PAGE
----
The number of children at risk from gangs In Essex has increased sharply in the past three years, new Government statistics have shown.
Social services assessed 10,938 children in Essex in 2018/19. Of those, 369 were deemed to be either already in a gang, at risk of joining one, or at risk of violence from a gang.
The number was up from 244 cases the year before, and nearly four times as many as the 98 cases seen in 2014/15, when the figures were published for the first time.
Those children under the protection from Essex County Council at risk from gangs increased from 79 cases in 2016/17 to 164 in 2018/19, a rise of 107 per cent.
The rise exceeds that of the average in England which saw a rise of 66 per cent in the same period.
The issue of drug gangs, knife crime and county lines has been recognised by Essex County Council as a local, regional and national issue.
The council subscribed £640,000 to the Police, Crime and Fire Commissioner’s Office to further expand this multi-agency work to tackle the issue last year.
Essex is one of the top destinations for young drug dealers involved in London county lines gangs, new figures have shown.
A report from City Hall in London, which details the reach and type of county lines activity going on in the capital, shows that between January 2018 and April 2019, 121 individuals referred to the City Hall-funded Rescue and Response programme had links to Essex.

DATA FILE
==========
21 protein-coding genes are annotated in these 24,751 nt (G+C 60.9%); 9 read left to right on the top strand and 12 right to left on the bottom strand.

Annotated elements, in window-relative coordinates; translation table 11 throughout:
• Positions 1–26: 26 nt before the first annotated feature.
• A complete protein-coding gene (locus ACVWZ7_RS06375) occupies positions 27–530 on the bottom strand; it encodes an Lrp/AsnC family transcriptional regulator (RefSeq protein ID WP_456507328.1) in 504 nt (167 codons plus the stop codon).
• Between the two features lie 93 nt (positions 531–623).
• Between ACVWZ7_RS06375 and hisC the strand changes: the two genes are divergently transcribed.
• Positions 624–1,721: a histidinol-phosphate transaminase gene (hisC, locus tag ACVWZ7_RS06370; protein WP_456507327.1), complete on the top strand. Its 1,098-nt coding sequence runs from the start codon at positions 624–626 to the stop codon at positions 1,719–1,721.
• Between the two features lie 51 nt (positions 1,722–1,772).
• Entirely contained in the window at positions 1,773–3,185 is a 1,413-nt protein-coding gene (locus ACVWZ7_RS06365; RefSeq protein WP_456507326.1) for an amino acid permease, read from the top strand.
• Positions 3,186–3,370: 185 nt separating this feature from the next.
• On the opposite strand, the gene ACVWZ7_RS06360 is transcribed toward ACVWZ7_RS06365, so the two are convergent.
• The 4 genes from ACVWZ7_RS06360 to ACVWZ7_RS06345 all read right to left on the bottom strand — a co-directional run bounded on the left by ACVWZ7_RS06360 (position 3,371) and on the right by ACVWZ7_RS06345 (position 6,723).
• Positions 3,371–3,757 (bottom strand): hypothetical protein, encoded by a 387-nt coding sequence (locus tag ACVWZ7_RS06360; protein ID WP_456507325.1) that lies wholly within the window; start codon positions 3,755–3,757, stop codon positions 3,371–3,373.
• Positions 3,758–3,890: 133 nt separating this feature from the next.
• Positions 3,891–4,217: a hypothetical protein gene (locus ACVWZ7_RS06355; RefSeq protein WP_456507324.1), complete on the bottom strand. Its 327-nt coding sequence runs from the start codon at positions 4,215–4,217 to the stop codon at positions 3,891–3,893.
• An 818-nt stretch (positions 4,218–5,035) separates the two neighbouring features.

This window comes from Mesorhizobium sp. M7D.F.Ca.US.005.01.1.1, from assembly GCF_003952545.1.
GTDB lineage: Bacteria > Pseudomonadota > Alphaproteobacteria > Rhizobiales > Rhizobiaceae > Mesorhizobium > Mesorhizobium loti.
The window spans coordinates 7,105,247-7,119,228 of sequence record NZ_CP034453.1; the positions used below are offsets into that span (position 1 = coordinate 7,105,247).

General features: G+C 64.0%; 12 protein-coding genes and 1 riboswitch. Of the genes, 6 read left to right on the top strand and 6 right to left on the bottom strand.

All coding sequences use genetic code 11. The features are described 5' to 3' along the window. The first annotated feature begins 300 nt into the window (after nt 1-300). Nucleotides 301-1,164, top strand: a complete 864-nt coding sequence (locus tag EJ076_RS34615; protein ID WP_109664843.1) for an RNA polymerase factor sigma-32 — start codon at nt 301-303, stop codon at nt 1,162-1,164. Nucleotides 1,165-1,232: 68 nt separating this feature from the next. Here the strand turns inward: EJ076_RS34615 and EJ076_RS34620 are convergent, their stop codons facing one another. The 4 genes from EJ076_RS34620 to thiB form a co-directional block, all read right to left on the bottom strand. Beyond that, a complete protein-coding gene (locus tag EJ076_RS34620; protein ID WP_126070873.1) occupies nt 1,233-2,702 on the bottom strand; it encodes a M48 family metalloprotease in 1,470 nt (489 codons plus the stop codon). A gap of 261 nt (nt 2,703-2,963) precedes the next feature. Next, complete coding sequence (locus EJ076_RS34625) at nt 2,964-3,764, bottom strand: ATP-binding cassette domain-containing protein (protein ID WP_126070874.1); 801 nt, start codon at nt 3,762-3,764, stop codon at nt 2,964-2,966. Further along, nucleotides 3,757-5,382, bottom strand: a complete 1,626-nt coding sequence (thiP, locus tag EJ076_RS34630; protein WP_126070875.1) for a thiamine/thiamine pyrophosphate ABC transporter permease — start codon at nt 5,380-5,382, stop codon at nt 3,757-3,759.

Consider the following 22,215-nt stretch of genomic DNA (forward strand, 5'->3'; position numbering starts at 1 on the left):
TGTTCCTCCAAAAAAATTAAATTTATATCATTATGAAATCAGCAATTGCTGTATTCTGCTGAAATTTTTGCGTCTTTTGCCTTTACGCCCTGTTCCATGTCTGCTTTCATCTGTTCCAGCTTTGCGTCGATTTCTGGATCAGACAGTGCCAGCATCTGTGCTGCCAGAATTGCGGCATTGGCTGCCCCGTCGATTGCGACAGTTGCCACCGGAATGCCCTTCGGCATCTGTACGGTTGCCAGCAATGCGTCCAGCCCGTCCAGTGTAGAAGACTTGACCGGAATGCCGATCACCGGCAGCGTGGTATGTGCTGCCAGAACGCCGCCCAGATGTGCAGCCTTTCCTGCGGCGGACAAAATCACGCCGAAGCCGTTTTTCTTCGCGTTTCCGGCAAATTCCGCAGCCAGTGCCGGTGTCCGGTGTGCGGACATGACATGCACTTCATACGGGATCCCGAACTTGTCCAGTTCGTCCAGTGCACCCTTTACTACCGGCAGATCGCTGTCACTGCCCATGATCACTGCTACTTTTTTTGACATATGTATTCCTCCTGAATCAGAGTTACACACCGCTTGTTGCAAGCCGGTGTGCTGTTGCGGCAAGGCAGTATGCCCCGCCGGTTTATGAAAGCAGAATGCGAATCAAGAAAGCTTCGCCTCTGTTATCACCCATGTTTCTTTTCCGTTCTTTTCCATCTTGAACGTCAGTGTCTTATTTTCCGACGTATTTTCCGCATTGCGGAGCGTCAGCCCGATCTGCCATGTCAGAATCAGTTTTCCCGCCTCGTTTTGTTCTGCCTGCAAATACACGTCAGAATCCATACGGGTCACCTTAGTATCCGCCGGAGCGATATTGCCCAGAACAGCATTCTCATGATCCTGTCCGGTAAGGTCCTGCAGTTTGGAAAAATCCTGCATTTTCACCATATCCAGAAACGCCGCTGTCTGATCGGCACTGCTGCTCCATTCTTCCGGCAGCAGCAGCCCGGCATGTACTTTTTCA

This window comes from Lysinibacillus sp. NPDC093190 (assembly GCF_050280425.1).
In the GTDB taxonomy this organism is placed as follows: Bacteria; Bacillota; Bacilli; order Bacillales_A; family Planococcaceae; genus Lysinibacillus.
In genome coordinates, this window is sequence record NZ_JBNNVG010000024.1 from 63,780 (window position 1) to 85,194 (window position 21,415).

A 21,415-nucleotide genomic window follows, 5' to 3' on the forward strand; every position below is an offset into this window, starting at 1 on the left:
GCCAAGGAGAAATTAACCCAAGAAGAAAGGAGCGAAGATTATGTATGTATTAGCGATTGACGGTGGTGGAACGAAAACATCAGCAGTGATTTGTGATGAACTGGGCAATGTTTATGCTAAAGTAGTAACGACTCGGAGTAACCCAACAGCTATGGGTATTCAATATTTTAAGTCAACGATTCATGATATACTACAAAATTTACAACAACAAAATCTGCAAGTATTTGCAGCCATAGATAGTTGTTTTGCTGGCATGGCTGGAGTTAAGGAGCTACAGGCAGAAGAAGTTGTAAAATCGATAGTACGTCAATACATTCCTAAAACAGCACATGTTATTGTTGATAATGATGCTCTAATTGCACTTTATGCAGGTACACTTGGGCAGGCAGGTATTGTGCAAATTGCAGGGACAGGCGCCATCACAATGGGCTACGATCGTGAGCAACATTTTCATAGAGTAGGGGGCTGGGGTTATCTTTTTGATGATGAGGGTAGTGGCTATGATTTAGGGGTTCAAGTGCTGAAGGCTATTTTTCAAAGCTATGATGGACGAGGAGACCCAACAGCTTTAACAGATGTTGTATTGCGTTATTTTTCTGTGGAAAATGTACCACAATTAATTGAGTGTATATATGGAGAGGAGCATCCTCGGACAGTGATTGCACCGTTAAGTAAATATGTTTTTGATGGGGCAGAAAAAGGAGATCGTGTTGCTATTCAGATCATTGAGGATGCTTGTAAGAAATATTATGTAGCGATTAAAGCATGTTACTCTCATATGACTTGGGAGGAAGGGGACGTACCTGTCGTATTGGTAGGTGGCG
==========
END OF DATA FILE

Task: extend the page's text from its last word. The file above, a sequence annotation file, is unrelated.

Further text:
A meeting at Essex County Council on November 14 will be looking at how the council and other agencies can be best mobilised to “reduce the destructive impacts of gang culture in Essex”.
The arrest of 22 people during the purge on so-called ‘county lines’ drug dealing networks uncovered £60,000 worth of drugs that included crack cocaine, heroin and 266 cannabis plants in Colchester and Clacton by Essex officers and members of the force’s specialist ‘Operation Raptor’ teams.
Detective Chief Inspector Rob Kirby, of the Serious Crime Directorate, said after the operation last month: “County line gangs are ruthless, exploiting the vulnerable members of our community, from those using drugs to young children who think they offer an attractive lifestyle.
“These gangs sell drugs within our communities without a second thought for the harm they cause.
“They also won’t think twice about using violence against rival dealers or those who cannot pay debts and forcing others to perpetrate that violence for them.
“We will continue to work with our partners to tackle these ruthless criminals.”